Red Hat has shipped a new version of its dnsmasq caching software to plug source UDP port bug. This could have made DNS spoofing attacks (CVE-2008-1447) easier. Dnsmasq is lightweight ultra fast dns cache server forwarder and DHCP server. It is designed to provide DNS and, optionally, DHCP, to a small network.
One of my friend recently send me an email. It reads as follows:
“…My DSL service providers DNS server seems to be little slow, they have two servers it takes little time (some time upto 2 seconds) to resolve a domain name, once domain resolved, browsing speed remains the same, what should I do to improve DNS performance?….”
The answer is use a DNS proxy i.e. Dnsmasq. It is a a lightweight, easy to configure DNS forwarder and optional DHCP server. Dnsmasq is targeted at home networks using NAT and connected to the internet via a modem, cable-modem or ADSL connection but would be a good choice for any small network where low resource use and ease of configuration are important. The main use of the DNS proxy is to increase speed. Generally all computer send their request to ISP’s DNS servers. But with DNS proxy request are cached. It stands between your local system and firewall server. Here is our sample network setup, 192.168.1.1-3 are all desktop system, 192.168.1.254 is our Linux firewall server:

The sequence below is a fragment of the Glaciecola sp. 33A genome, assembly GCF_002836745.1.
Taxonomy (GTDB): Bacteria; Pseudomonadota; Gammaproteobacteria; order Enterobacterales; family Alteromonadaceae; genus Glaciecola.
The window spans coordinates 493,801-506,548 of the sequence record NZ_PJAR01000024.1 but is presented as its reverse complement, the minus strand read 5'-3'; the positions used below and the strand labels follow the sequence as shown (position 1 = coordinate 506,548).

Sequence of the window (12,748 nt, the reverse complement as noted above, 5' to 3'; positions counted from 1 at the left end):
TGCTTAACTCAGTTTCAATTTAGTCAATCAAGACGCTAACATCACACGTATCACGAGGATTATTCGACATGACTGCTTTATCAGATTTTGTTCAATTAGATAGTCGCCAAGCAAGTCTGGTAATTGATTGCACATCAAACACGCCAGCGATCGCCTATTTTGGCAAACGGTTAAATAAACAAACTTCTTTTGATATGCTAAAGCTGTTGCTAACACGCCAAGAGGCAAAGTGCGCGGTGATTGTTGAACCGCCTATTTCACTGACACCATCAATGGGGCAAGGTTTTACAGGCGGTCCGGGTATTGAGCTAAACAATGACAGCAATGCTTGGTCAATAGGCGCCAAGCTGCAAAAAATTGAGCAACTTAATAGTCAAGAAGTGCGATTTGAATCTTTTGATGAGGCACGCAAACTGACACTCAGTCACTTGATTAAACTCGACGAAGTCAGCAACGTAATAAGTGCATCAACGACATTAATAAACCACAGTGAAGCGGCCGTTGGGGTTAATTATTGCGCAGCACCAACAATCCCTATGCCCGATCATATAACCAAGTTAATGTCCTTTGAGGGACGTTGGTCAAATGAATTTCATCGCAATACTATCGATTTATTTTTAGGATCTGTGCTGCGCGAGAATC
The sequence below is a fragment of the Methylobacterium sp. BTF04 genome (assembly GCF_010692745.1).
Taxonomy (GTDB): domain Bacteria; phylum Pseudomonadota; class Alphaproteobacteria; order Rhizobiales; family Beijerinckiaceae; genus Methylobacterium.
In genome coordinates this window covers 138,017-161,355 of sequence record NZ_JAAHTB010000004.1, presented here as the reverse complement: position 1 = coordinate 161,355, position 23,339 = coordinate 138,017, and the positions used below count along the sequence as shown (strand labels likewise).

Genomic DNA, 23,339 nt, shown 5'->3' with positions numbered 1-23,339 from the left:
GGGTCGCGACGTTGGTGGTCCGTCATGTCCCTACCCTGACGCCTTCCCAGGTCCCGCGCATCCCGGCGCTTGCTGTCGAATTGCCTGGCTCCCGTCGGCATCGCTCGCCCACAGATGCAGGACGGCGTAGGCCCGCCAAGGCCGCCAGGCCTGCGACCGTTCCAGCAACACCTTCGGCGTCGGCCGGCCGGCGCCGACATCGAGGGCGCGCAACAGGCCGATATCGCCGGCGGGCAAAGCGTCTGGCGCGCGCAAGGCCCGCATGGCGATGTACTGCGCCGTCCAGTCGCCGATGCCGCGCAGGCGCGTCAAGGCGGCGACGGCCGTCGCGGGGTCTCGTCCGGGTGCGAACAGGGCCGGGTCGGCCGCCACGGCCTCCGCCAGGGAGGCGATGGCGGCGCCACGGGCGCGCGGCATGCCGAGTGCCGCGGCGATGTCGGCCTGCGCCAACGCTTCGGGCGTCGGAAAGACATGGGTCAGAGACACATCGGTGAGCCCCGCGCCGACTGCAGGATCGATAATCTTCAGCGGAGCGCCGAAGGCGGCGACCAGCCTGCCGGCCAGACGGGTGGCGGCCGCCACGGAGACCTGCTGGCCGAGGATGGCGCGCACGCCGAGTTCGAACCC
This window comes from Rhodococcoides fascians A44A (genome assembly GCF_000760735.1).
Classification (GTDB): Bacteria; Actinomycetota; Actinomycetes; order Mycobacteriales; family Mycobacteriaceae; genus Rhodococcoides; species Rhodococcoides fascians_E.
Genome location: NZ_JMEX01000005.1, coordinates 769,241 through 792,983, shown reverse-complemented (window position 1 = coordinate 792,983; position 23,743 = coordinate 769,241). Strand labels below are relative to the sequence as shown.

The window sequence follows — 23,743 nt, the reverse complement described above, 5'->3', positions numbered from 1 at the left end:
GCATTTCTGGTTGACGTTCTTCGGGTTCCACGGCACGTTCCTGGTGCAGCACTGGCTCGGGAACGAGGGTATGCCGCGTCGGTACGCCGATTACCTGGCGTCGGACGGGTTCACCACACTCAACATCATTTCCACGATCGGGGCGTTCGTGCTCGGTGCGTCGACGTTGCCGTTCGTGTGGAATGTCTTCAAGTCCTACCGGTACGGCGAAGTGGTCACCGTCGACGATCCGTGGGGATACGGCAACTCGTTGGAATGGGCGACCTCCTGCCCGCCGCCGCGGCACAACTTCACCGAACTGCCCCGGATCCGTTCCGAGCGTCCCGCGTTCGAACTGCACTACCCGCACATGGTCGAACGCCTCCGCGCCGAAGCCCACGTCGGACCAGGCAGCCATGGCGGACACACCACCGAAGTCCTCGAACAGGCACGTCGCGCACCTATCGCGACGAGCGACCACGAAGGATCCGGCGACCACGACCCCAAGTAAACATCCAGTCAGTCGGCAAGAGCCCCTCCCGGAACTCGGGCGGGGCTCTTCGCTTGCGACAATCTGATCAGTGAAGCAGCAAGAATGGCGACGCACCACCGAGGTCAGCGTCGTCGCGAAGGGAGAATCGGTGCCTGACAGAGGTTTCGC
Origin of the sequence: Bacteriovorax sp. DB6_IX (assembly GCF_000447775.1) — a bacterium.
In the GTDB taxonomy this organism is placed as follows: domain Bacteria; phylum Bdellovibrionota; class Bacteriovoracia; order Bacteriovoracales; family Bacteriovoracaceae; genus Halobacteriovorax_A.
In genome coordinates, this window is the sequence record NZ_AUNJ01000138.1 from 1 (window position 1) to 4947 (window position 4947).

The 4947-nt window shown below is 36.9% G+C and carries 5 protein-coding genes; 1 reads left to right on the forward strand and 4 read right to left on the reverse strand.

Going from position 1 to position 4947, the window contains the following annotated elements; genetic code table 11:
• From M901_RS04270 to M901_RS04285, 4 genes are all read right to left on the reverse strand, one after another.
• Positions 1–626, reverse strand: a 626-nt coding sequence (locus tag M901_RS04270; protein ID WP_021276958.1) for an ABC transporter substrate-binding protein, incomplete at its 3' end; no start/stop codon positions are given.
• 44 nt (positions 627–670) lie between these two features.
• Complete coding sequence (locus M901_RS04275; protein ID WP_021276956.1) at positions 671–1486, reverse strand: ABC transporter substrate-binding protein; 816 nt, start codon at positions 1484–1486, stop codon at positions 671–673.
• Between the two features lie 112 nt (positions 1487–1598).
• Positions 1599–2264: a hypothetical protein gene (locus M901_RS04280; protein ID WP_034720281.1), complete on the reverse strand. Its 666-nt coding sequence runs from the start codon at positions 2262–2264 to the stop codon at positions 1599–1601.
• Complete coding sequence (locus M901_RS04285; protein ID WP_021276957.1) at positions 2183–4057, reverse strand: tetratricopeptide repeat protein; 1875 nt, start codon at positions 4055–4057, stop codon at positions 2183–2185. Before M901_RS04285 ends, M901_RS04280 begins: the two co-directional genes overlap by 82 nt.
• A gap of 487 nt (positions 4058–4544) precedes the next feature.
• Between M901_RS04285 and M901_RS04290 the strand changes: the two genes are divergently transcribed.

Laptop | Desktop --> Linux Server --> ADSL Modem/Router Firewall 192.168.1.1 192.168.1.254 -> Dynamic or 192.168.1.2 Static IP assign 192.168.1.3 by ISP
Login to your Linux firewall server and install Dnsmasq .
Step # 1 : Install Dnsmasq (Debian Linux)
# apt-get install dnsmasq
Fedora/Redhat/Centos user, use yum command to install dnsmasq:
# yum install dnsmasq
RedHat Linux user use rpm/up2date command to install it:
# up2date -i dnsmasq
Step # 2 Configure Dnsmasq
To be frank you don’t have to change a single line in /etc/dnsmasq.conf. However you need to setup 127.0.0.1 as dns server name in /etc/resolve.conf file:
# vi /etc/resolve.conf
Replace 22.214.171.124/126.96.36.199 with your actual ISP DNS server IPS. The dnsmasq should read the list of ISP nameservers from the automatically /etc/resolv.conf. You should list 127.0.0.1 as the first nameserver address in /etc/resolv.conf. So local desktop clients always gets cached queries.
Step # 3 Restart/start Dnsmasq
# /etc/init.d/dnsmasq start
Step # 4 Update DNS server IPS for all desktop systems
Point your windows XP or Linux Desktop client to IP of Linux firewall server i.e. 192.168.1.254 (see above network diagram)
It is easy to use Dnsmasq rather than setting up caching BIND server. But hold on it has some cool usage too. You can add domains which you want to force to specific IP address. For example, doubleclick.net displays ugly adds on many sites, just send this server it to our 127.0.0.1 (i.e. your local server ). Just open a file /etc/dnsmasq.conf and add following line to it:
Restart Dnsmasq and make sure you runs local webserver at 127.0.0.1 with some default page. Read the Dnsmasq man page and docs for more information.